Channing Dungey, the president of ABC Entertainment, said the success of “Roseanne” was a direct result of the post-Election Day initiative to pursue an audience that the network had overlooked.
“We had spent a lot of time looking for diverse voices in terms of people of color and people from different religions and even people with a different perspective on gender,” Ms. Dungey said. “But we had not been thinking nearly enough about economic diversity and some of the other cultural divisions within our own country. That’s been something we’ve been really looking at with eyes open since that time.”
As the Nielsen numbers for “Roseanne” rolled in, ABC executives went from gobsmacked — Mr. Sherwood said he thought the early figures he had seen were a mistake — to euphoric.
“People gather round and they see themselves in this family,” Mr. Sherwood said. “It speaks to a large number of people in the country who don’t see themselves on television very often.”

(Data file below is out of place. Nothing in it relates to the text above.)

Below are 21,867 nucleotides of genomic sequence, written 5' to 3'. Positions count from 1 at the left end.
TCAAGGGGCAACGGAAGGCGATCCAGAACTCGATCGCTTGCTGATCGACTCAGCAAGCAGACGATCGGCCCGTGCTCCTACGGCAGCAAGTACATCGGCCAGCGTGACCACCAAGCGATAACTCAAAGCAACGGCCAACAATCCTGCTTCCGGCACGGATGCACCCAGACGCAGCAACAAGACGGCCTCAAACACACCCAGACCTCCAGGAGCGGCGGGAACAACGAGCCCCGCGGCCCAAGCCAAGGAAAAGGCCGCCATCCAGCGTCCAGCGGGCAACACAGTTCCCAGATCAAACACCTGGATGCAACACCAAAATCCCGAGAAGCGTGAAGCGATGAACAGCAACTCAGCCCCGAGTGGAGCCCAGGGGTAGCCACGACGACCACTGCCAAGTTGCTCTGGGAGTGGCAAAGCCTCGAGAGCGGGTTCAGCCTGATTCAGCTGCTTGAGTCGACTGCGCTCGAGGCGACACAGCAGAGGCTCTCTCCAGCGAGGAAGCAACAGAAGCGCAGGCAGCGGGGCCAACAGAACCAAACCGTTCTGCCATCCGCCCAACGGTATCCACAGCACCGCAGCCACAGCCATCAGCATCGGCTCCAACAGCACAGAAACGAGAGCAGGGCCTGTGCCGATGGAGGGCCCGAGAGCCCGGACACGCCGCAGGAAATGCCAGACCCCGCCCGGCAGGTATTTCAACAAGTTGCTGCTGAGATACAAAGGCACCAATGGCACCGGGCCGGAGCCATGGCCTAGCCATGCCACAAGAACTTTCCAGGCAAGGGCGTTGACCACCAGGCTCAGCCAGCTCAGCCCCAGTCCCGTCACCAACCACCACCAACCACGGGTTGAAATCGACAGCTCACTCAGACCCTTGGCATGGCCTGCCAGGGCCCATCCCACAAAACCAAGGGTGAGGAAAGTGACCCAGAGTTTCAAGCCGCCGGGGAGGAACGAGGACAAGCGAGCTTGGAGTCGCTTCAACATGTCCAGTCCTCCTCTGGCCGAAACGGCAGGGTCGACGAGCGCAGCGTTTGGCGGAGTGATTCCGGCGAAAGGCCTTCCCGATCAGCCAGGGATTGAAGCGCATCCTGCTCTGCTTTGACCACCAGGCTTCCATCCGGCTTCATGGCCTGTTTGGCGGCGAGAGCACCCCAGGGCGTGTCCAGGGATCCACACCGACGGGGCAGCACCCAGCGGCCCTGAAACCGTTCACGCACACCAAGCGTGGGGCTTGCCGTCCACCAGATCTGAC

By Thursday, this dusted-off sitcom centered on a highly opinionated matriarch had become a flash point in the nation’s culture wars. It had also spurred a cathartic response from many conservatives, who counted its opening-night success as their own.
Among those celebrating was President Trump, who called Ms. Barr to congratulate her on the “huge” ratings. On Thursday, he gave a shout-out to the Emmy-winning star during a rally in Ohio.
“Look at Roseanne! Look at her ratings!” President Trump told the crowd of union workers, adding: “They were unbelievable! Over 18 million people! And it was about us!”